Daniel Strieff, MSNBC, March 17, 2008
PORTLAOISE, Ireland—As revelers worldwide celebrate St. Patrick’s Day with a pint of Guinness, dyed-green milk or visions of red-bearded leprechauns, it’s a good bet that few of them will have Rotimi Adebari in mind.
But, for those seeking an authentic vision of today’s Ireland, perhaps they should.
The election last year of Nigerian-born Adebari as mayor of Portlaoise is the most prominent manifestation of the changes sweeping this island, which is rapidly evolving from a land of emigration into one of immigration, where at least 1 in 10 people is foreign-born.
This transformation—fueled by a decade-long economic boom and relatively liberal immigration laws—means Ireland has gone from Western Europe’s poorest and most homogeneous country to one of its wealthiest and most cosmopolitan in little more than a generation.
For the first time in its history, Ireland, which sent hundreds of thousands of emigrants to the United States, Britain and elsewhere, is wooing large numbers of migrants.
That has forced the country—and communities like Portlaoise, a commuter town of 14,000 residents 50 miles southwest of Dublin—to get a crash course in integration.
Fastest-growing country in Europe
The Irish economy now depends on migrant workers—whether Asian medical personnel, Eastern European service staff or Polish construction workers.
In the 1980s, Ireland was barely able to retain its own. The unemployment rate was around 18 percent and thousands of young people were fleeing the country annually for Britain, the United States and elsewhere. The endless conflict in Northern Ireland along with divisive battles over social issues in the south combined to scare off the best and brightest.
But boosted by generous tax benefits for multinational companies, the Irish economy roared to life during the nineties, earning the moniker, the “Celtic Tiger.” Between 1995-2000, the economy expanded at an astounding average of 9.5 percent per year; now it has eased to a still robust rate of 4-5 percent annual growth.
The newest arrivals have helped boost Ireland’s population—now at around 4.2 million—to its highest level since 1861. It’s the fastest-growing country in Europe.
Under the most generous immigration laws in Europe, Ireland until 2003 automatically granted citizenship to foreign parents of Irish-born children and, until 2004, gave citizenship to Irish-born children whose parents were not Irish nationals.
A nation transformed
As the number of asylum applications and economic migrants rapidly began to increase, both laws were rescinded—the former by the high court in 2003 and the latter by national referendum the following year.
Although official statistics vary due to difficulties in monitoring movement within the open-bordered European Union, estimates for the number of Eastern Europeans—mostly Poles—living in Ireland range from 150,000 to 300,000. Since the mid-1990s Ireland also accepted an estimated 30,000 asylum seekers, especially from Nigeria, Africa’s most populous country.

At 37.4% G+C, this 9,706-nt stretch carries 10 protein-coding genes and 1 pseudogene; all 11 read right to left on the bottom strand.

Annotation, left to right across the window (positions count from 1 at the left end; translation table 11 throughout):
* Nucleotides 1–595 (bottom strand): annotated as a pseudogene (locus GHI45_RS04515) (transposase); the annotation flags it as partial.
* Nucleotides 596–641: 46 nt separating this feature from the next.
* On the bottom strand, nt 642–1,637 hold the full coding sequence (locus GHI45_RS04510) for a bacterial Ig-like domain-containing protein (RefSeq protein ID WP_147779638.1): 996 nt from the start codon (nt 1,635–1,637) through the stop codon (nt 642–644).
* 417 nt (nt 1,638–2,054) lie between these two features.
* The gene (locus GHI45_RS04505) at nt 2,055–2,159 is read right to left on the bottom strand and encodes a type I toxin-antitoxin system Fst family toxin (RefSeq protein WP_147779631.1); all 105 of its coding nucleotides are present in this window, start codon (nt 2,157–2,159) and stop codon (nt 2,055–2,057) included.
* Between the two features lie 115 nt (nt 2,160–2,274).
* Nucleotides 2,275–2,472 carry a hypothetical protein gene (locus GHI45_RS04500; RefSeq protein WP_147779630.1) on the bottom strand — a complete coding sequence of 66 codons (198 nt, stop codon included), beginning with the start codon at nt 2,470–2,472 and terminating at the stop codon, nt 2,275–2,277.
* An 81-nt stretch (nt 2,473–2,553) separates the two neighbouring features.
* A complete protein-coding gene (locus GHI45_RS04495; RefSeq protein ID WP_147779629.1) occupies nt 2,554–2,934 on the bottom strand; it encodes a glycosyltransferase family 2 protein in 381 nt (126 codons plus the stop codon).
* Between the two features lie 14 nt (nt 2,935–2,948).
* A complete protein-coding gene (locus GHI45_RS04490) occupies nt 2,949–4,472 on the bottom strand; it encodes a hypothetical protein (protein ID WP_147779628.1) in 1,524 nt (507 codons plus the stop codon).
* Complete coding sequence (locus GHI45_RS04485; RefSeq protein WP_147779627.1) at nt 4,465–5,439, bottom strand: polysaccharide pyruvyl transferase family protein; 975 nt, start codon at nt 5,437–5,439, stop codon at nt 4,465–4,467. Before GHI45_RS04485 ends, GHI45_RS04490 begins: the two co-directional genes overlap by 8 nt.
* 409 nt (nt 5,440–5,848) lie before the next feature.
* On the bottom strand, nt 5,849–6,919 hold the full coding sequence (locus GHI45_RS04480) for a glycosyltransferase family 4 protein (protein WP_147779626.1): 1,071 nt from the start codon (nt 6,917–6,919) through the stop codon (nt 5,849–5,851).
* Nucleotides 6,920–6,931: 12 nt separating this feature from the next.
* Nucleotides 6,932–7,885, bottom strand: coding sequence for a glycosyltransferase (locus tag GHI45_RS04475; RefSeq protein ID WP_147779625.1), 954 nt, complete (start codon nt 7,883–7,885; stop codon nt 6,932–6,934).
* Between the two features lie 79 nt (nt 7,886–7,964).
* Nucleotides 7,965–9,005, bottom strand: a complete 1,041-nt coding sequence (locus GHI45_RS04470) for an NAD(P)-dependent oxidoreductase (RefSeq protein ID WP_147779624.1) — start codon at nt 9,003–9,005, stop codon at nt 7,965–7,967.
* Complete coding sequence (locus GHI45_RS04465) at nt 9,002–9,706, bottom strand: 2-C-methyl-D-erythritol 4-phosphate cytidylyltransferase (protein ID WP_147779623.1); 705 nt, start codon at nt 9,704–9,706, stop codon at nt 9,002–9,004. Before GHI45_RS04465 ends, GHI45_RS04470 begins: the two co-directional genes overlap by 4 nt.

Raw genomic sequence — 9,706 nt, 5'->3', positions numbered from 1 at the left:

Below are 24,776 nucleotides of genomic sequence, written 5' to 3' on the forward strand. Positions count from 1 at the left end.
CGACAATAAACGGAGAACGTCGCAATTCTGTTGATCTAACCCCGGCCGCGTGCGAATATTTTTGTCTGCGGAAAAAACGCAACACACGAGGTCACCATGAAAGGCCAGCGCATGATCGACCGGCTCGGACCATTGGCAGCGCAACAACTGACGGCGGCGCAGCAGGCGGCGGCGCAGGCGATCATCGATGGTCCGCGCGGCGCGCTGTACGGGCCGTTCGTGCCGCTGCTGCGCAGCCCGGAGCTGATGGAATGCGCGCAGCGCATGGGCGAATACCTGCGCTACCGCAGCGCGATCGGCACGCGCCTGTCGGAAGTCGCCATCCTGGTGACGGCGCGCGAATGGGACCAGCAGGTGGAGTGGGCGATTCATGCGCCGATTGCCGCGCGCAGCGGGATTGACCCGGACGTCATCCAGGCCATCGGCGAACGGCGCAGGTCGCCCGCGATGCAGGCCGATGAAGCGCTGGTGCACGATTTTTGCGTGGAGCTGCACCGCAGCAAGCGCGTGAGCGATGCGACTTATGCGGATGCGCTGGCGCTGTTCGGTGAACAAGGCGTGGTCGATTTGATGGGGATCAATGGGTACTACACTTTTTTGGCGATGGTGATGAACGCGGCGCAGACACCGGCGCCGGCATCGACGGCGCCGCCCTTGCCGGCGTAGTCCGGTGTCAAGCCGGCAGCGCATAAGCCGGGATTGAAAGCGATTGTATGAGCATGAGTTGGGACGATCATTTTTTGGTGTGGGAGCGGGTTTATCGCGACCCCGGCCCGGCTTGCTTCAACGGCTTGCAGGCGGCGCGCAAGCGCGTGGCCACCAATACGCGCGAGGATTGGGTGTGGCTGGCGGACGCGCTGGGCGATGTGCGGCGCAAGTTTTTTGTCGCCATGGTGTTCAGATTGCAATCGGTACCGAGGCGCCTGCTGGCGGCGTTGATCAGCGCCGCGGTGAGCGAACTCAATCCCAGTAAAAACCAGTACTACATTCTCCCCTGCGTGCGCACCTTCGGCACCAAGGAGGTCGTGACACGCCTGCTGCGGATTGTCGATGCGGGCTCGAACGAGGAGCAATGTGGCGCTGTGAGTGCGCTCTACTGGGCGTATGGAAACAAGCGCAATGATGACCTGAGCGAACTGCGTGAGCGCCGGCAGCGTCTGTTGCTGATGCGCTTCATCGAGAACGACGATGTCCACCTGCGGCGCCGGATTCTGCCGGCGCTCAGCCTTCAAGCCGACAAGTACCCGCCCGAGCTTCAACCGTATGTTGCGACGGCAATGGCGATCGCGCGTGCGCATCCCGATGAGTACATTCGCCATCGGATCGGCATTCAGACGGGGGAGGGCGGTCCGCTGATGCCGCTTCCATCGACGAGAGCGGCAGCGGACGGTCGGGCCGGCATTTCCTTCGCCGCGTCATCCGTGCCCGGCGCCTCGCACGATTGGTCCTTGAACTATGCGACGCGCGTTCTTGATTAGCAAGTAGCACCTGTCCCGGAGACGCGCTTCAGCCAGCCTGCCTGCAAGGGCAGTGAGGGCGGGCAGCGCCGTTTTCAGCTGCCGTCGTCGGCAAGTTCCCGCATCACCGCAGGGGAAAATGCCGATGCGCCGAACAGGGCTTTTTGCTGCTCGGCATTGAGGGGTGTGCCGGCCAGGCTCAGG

Compared to the United States, the influx may not appear significant. Ireland remains nearly 95 percent white. But in a country that had virtually no people of color just a couple of decades ago, the change on the ground is unmistakable.
Parts of north Dublin, chiefly Parnell Street and nearby Capel Street, are developing into the country’s first Chinatown. Just yards away, on Moore Street, the Dublin brogues of the loquacious market vendors would be familiar to generations past, but the noodle shops that line the street would not.
On the south side of Dublin’s River Liffey, the influx of young people from across Europe has helped the emerging arts and cafe culture in the trendy, cobble-stoned Temple Bar district rival its better known continental counterparts.
Brazil in the West
For example, in the western town of Gort (pop. 2,500) half the population is non-Irish, including nearly 900 Brazilians. To the south, in Ennis, Nigerian-born physician Taiwo Matthew became the first immigrant elected to local office when he won a seat on the town council in 2004. A Dublin-based South African dance studio owner, Joshua N. Amaechi, choreographed last year’s St. Patrick’s Day parade in the capital, the country’s largest.
Warmth and openness?
But the absorption of so many foreigners—especially those who may be nonwhite and non-Catholic—has at times tested Ireland’s reputation for warmth and openness.
Many economic migrants from non-EU countries complain the country appears to have an ad hoc immigration policy that, at best, leads to administrative headaches and, at worst, leads to abuses of vulnerable workers.
But unlike other European countries, Ireland has yet to have any major anti-immigration political parties. Still, acts of racism—and violence—are not unheard of.
In Balbriggan, a Dublin suburb, children of African immigrants found themselves attending an all-black school this fall because the country’s overcrowded education system could not find a place for them in any existing schools. The incident was blamed on a paperwork snafu, but suspicions of racism lingered.
An open question remains how welcome recent arrivals will feel should the Irish economy begin a downturn and the competition for jobs becomes fierce.
The soaring cost of living is already testing Ireland’s lure as a base for international companies.